1. Davidís Oath to God (vv.1-5)
  2. The Arkís Procession to Zion (vv.6-9)
  3. Godís Oath to David (vv.10-12)
  4. The Reality in Zion (vv.13-18)
TITLE A Song of Ascents ( ryvi [n.m.s.] tAl[]M;h [, ma-alah, step]).


  1. Psalm 132 is classified as a "Royal Psalm".
  2. This psalm arose out of a memory of Davidís zeal to secure a settled and secure place for the Ark of the Covenant among Godís people.
  3. It is the only psalm in which the Ark is mentioned (v.8b).
  4. Verses 8-10 are, in modified form, found in 2Chr.6:40-42.
  5. The psalm existed early enough in the reign of Solomon to be ready for the dedication of the first Temple, when the Ark had completed its centuries-long journey begun at far-off Sinai.
  6. The variations in these two sets of verses (vv.8-10, as compared to 2Chr.6:40-42) are not a problem, as the overall meaning remains intact.
  7. The psalm was perhaps used on the anniversary of Davidís bringing of the Ark to Jerusalem.
Davidís Oath to God (vv.1-5)
Solomonís Prayer at the Temple Dedication (vv.1,2)

VERSE 1 Remember, O LORD, on David's behalf ( hw"hy>-rAkz>; [Qal.imper., zakhar, remember, + pr.n.] dwId'l [prep.w/pr.n.]),

All his affliction ( tae [dir.obj. marker] `AtAN[u-lK' [n.m.s. + pual.infin.cstr.w/3.m.s.sf., anah, to be afflicted]);

VERSE 2 How he swore to the LORD ( rv,a] [, as in "that which"] [B;v.nI [, shabha, swear, take an oath] hw"hyl [prep.w/pr.n.])

And vowed to the Mighty One of Jacob ( rd;n"; [, nadar, to vow] rybia]l; [prep.w/n.m.s.cstr., abhir, mighty, strong Ė used only to describe God]),

VERSE 3 "Surely I will not enter my house ( aboa'-~a [adv. + Qal.impf.1.c.s., bo, enter] lh,aoB. [prep.w/n.m.s., ohel, tent; "house"] ytiyBe [n.m.s.w/1.c.s.sf., bayith, house; with the preceding word = "tent house"]),

Nor lie on my bed ( hl,[/a,-~ai [adv. + Qal.impf.1.c.s., alah, ascend, climb] fr,[,-l[; [prep. + n.f.s.cstr., eresh, bed] `y['Wcy> [n.m.p.w/1.c.s.sf., yatsua, couch; with the preceding = bed couch]);

VERSE 4 I will not give sleep to my eyes ( !Tea,-~ai [adv. + Qal.impf.1.c.s., nathan, give] tn:v. [n.f.s., sleep] yn"y[el. [prep.w/n.f.dual.w/1.c.s.sf., ayin, eye]),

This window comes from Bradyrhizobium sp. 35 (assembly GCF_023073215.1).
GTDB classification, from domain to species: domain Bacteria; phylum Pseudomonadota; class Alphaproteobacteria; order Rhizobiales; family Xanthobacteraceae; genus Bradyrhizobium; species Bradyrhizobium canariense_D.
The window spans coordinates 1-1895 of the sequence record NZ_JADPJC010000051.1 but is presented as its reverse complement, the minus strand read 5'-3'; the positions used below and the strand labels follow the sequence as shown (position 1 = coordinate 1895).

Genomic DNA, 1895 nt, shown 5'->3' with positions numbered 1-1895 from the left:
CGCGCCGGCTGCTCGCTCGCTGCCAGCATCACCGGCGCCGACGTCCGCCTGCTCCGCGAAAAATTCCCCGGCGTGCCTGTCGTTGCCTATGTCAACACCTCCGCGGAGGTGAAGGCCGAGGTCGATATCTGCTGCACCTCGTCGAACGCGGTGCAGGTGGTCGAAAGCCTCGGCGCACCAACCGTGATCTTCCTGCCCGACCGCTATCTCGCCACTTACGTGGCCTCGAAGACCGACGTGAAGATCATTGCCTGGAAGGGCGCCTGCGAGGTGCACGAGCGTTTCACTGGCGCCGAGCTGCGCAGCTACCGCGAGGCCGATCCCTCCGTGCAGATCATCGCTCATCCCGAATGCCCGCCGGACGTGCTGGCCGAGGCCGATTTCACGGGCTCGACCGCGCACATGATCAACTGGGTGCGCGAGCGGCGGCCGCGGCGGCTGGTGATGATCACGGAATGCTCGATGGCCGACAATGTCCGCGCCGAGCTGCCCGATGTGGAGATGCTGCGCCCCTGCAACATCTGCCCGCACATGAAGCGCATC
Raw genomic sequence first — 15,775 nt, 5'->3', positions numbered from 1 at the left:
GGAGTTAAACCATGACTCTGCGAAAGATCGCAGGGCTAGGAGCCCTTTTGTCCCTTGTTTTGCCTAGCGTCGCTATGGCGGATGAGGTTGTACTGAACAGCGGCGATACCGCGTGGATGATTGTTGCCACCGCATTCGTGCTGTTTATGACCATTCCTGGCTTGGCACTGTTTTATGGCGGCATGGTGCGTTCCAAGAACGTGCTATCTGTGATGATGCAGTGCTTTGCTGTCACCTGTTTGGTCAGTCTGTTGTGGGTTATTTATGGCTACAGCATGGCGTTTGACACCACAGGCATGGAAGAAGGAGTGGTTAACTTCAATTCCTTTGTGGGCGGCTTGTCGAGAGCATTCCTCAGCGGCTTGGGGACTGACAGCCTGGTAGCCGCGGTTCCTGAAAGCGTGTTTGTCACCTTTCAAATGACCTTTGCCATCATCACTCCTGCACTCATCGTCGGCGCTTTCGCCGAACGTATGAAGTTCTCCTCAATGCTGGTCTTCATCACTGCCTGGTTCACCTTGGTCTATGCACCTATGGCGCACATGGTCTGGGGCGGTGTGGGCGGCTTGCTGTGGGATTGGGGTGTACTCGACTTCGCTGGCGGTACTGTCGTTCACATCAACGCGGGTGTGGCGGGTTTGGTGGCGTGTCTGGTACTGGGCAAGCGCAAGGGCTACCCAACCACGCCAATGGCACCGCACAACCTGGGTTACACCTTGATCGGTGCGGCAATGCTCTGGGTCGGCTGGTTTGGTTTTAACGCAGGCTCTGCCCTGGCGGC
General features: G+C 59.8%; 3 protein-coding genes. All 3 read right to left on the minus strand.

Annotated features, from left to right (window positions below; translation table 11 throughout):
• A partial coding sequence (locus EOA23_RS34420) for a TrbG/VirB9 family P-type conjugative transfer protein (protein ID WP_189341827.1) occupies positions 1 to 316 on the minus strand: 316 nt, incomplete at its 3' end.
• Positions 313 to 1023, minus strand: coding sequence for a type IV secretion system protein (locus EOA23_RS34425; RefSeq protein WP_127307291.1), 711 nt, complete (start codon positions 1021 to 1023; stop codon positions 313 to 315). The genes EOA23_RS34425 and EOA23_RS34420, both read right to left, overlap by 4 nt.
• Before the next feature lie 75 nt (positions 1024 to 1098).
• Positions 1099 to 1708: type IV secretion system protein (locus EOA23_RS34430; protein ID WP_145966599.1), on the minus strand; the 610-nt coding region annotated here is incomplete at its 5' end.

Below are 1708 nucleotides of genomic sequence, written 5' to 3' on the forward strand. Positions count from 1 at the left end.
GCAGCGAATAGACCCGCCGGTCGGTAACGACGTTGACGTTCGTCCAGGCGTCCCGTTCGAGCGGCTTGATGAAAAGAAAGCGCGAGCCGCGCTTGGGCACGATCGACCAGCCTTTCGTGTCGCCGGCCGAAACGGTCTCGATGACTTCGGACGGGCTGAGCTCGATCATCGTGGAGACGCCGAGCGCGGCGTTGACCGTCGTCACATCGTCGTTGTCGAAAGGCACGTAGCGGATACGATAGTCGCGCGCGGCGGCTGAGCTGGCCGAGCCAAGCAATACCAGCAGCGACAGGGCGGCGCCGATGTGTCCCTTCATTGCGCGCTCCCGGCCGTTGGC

Or slumber to my eyelids ( `hm'WnT. [n.f.s., tenumah, slumber] yP;[;p.[;l. [prep.w/n.m.dual. w/1.c.s.sf., aphaph, eyelid]),

VERSE 5 Until I find a place for the LORD ( ac'm.a,-d[; [prep. + Qal.impf.1.c.s., matsa, find] ~Aqm' [n.m.s., maqon, standing place, post] hw"hyl; [prep.w/pr.n.]),

A dwelling place for the Mighty One of Jacob ( tAnK'v.mi [n.m.p., dwelling place] rybia]l; [prep.w/n.m.s.cstr., abidh, strong, mighty] `bqo[]y: [pr.n.])."


  1. The song opens with a petition to "remember on Davidís behalf" all he endured to see to it that the Ark would come to rest in the place of Godís own choosing.
  2. That place, of course, was Zion/Jerusalem.
  3. The words "all his affliction" have preceding it the sign of the direct object marker.
  4. His endurance and sufferings for the cause of truth (BD) are appealed to here on the part of the current occupant of the throne for Godís blessings upon his reign.
  5. Underlying his appeal is the concept of the solidarity of blessing, which accrues from father to son in the Davidic dynasty.
  6. By asking God to remember David and his contributions, the speaker is asking God to bless his rule.
  7. He appeals to Davidís strenuous efforts with respect to Godís interests.
  8. His "affliction"/hardship refers to all he endured from his calling to this point in his career.
  9. His 10-year persecution by King Saul, his consolidation of the twelve tribes, and his conquest of Jerusalem is included in "all his affliction".
  10. His career was anything but all glamour and luxury.
  11. We are given a glimpse of Davidís motive in bringing the Ark to Jerusalem (2Sam.6; 1Chr.13-16).
  12. Without it Davidís actions might be mistaken (as some have done!) for a political stroke: a crowning touch to his prestige and that of his new capital.
  13. Instead, in vv.2-5 he is shown to be conscious of, and zealous for, Godís interests.